Number three, sexual sin is like drinking polluted water.  Let’s read on in verse 15.  “Drink water from your own cistern,” Solomon says to his son.  “Flowing water from your own well.  Should your springs be scattered abroad, streams of water in the streets?  Let them be for yourself alone, and not for strangers with you.  Let your fountain be blessed, and rejoice in the wife of your youth, a lovely deer, a graceful doe.  Let her breasts fill you at all times with delights; be intoxicated always in her love.  Why should you be intoxicated, my son, with a forbidden woman and embrace the bosom of an adulteress?”  There’s a lot going on in that text, and some scholars are divided as to whether the mention of springs and streams of water and cisterns describes his immorality or hers.  I think the best way of looking at this is that the springs and the streams of water that are mentioned here are a description of the husband’s sexual affection.  The cistern, which was a place to store pure water back in ancient times…everybody kind of had their own cistern carved out of stone and lined in limestone.  And it was a place to keep pure drinking water.  In the imagery here the cistern here is the wife’s sexual affection.  And they are to drink from and satisfy one another from each other’s pure drinking source, is the idea.  And there is the picture here in these words of that pure drinking water spilling out into the streets, okay.  What happens when a pure drinking water system spills out into the streets?  Well, it becomes polluted.  It becomes contaminated.  And nobody can or should or desires to drink from it.



So years ago I heard this story.  I think it was about a city in Minnesota perhaps.  And there was this young college student that got drunk one night, and he made his way over to the city water purification plant and somehow got behind the fences there and urinated in the city’s water system.  And if that wasn’t bad enough, you know, he was too drunk to realize there were cameras there, security cameras.  So he was in a whole heap of trouble with city officials the next day, probably spent some time in prison.  But what do they do?  I mean, he contaminated hundreds of thousands of gallons of pure drinking water.  And the city had no choice but to flush it all out of the system and start over again.  And this is the picture that Solomon gives to us here.  He says when we have sex outside of the context of the marriage relationship, it’s like polluting the pure watering system and the refreshment that a husband and wife enjoy to one another.  It’s like drinking polluted water.  But he is very quick to go on to celebrate the pleasure and the delight that a husband and wife have inside the marriage relationship.  He says, verse 18, “Let your fountain be blessed.”  He uses the word “rejoice,” the word “delight.”  He pictures here a delightful and pleasurable intoxicated love, as it were, as you’re drinking and satisfying one another in marital love.  The Bible isn’t down on sex.  God doesn’t blush when He talks about sex.  We don’t need to talk about it in hushed tones.  We need to celebrate it within the context that God gave to us and give fair warning to all of us that we not lose our sexual integrity by spilling the pure water system and contaminating it through sexual immorality.  Sex is not only intended for procreation, but the Bible is clear here.  It was intended for pleasure as well between a husband and a wife.  And it’s exclusive their right to enjoy each other.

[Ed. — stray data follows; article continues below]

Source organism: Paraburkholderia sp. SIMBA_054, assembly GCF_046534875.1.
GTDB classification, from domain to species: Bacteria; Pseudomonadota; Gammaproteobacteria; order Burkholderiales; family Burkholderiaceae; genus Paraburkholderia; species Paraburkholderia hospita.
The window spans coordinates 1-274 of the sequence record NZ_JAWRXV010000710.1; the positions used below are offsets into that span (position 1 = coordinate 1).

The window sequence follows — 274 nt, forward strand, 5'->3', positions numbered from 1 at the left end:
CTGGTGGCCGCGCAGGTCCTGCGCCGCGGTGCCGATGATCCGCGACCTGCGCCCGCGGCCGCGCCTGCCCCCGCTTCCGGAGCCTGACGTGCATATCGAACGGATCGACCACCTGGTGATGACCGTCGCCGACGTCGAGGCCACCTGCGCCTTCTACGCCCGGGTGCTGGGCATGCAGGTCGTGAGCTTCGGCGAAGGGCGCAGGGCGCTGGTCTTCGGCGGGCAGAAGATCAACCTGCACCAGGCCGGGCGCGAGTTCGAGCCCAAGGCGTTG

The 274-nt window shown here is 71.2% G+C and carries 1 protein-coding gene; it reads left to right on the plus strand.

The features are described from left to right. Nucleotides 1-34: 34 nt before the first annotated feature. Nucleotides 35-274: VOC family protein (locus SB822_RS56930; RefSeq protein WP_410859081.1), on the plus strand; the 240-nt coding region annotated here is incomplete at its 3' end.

Number four, sexual sin enslaves you.  Solomon goes on to say in verse 21, “For a man’s ways are before the eyes of the LORD, and he ponders all his paths.  The iniquities of the wicked ensnare him, and he is held fast in the cords of his sin.  He dies for lack of discipline, and because of his great folly he is led astray.”  They ensnare him.  Sexual sin is addicting.  A lot of studies out there that give testimony to this.  And the Bible certainly tells us that sexual sin enslaves us.  Romans 6:16, turn with me there for a moment.  Romans 6:16 the apostle Paul says, “Do you not know that if you present yourselves to anyone as obedient slaves, you are slaves of the one whom you obey, either of sin which leads to death or of obedience which leads to righteousness.”  In other words, something is going to master you, either right choices or wrong choices.  Whatever you give yourself to, whatever you present yourself to on a regular basis, that will become your master.  And what he is saying in the context here is let Jesus and His righteousness master you.  He will help you make right choices.  If you continue to give yourself to sin, say, to sexual immorality, that sexual immorality will also master you.  It will enslave you.